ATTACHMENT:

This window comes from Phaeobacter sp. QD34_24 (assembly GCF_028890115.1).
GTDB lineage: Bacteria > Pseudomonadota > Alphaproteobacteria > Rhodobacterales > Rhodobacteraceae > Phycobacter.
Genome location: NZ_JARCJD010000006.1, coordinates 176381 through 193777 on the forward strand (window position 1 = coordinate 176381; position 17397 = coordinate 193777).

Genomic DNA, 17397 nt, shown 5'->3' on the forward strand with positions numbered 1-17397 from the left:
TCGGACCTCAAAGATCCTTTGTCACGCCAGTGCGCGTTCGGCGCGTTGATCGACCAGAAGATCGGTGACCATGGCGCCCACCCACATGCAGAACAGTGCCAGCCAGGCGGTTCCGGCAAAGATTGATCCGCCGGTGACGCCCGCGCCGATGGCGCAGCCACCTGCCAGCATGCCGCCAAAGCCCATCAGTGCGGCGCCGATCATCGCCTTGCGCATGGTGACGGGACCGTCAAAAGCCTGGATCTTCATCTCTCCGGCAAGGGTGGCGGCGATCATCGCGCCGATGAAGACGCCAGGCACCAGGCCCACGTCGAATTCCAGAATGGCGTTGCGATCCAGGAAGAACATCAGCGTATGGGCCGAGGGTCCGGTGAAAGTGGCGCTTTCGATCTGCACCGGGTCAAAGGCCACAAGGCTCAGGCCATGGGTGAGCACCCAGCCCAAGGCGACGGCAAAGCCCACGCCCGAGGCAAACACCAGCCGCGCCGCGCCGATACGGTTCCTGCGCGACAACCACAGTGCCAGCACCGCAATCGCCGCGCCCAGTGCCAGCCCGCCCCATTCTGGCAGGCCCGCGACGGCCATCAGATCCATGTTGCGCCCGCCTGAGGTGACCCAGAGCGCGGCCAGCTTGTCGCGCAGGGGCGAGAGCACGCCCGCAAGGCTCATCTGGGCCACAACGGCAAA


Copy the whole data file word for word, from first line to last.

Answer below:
This window comes from Phaeobacter sp. QD34_24 (assembly GCF_028890115.1).
GTDB lineage: Bacteria > Pseudomonadota > Alphaproteobacteria > Rhodobacterales > Rhodobacteraceae > Phycobacter.
Genome location: NZ_JARCJD010000006.1, coordinates 176381 through 193777 on the forward strand (window position 1 = coordinate 176381; position 17397 = coordinate 193777).

Genomic DNA, 17397 nt, shown 5'->3' on the forward strand with positions numbered 1-17397 from the left:
TCGGACCTCAAAGATCCTTTGTCACGCCAGTGCGCGTTCGGCGCGTTGATCGACCAGAAGATCGGTGACCATGGCGCCCACCCACATGCAGAACAGTGCCAGCCAGGCGGTTCCGGCAAAGATTGATCCGCCGGTGACGCCCGCGCCGATGGCGCAGCCACCTGCCAGCATGCCGCCAAAGCCCATCAGTGCGGCGCCGATCATCGCCTTGCGCATGGTGACGGGACCGTCAAAAGCCTGGATCTTCATCTCTCCGGCAAGGGTGGCGGCGATCATCGCGCCGATGAAGACGCCAGGCACCAGGCCCACGTCGAATTCCAGAATGGCGTTGCGATCCAGGAAGAACATCAGCGTATGGGCCGAGGGTCCGGTGAAAGTGGCGCTTTCGATCTGCACCGGGTCAAAGGCCACAAGGCTCAGGCCATGGGTGAGCACCCAGCCCAAGGCGACGGCAAAGCCCACGCCCGAGGCAAACACCAGCCGCGCCGCGCCGATACGGTTCCTGCGCGACAACCACAGTGCCAGCACCGCAATCGCCGCGCCCAGTGCCAGCCCGCCCCATTCTGGCAGGCCCGCGACGGCCATCAGATCCATGTTGCGCCCGCCTGAGGTGACCCAGAGCGCGGCCAGCTTGTCGCGCAGGGGCGAGAGCACGCCCGCAAGGCTCATCTGGGCCACAACGGCAAA